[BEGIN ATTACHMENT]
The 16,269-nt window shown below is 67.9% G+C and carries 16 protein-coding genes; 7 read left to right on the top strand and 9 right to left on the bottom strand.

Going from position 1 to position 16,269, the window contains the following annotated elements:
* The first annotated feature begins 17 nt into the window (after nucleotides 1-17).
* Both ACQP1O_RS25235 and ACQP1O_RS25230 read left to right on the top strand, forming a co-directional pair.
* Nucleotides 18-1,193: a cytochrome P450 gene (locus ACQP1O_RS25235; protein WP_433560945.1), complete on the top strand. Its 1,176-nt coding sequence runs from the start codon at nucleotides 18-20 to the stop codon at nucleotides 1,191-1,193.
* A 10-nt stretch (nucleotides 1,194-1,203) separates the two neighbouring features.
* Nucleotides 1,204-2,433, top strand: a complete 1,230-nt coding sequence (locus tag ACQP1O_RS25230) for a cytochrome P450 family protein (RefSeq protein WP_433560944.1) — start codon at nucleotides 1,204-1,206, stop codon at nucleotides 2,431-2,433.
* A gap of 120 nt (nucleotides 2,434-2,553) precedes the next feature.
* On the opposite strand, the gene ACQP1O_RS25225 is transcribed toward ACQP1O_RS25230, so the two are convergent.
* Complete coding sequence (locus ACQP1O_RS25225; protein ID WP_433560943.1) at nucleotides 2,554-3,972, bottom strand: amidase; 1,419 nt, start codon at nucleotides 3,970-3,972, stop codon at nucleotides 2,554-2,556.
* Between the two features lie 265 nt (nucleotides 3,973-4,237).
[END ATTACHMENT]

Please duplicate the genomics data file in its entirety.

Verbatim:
The 16,269-nt window shown below is 67.9% G+C and carries 16 protein-coding genes; 7 read left to right on the top strand and 9 right to left on the bottom strand.

Going from position 1 to position 16,269, the window contains the following annotated elements:
* The first annotated feature begins 17 nt into the window (after nucleotides 1-17).
* Both ACQP1O_RS25235 and ACQP1O_RS25230 read left to right on the top strand, forming a co-directional pair.
* Nucleotides 18-1,193: a cytochrome P450 gene (locus ACQP1O_RS25235; protein WP_433560945.1), complete on the top strand. Its 1,176-nt coding sequence runs from the start codon at nucleotides 18-20 to the stop codon at nucleotides 1,191-1,193.
* A 10-nt stretch (nucleotides 1,194-1,203) separates the two neighbouring features.
* Nucleotides 1,204-2,433, top strand: a complete 1,230-nt coding sequence (locus tag ACQP1O_RS25230) for a cytochrome P450 family protein (RefSeq protein WP_433560944.1) — start codon at nucleotides 1,204-1,206, stop codon at nucleotides 2,431-2,433.
* A gap of 120 nt (nucleotides 2,434-2,553) precedes the next feature.
* On the opposite strand, the gene ACQP1O_RS25225 is transcribed toward ACQP1O_RS25230, so the two are convergent.
* Complete coding sequence (locus ACQP1O_RS25225; protein ID WP_433560943.1) at nucleotides 2,554-3,972, bottom strand: amidase; 1,419 nt, start codon at nucleotides 3,970-3,972, stop codon at nucleotides 2,554-2,556.
* Between the two features lie 265 nt (nucleotides 3,973-4,237).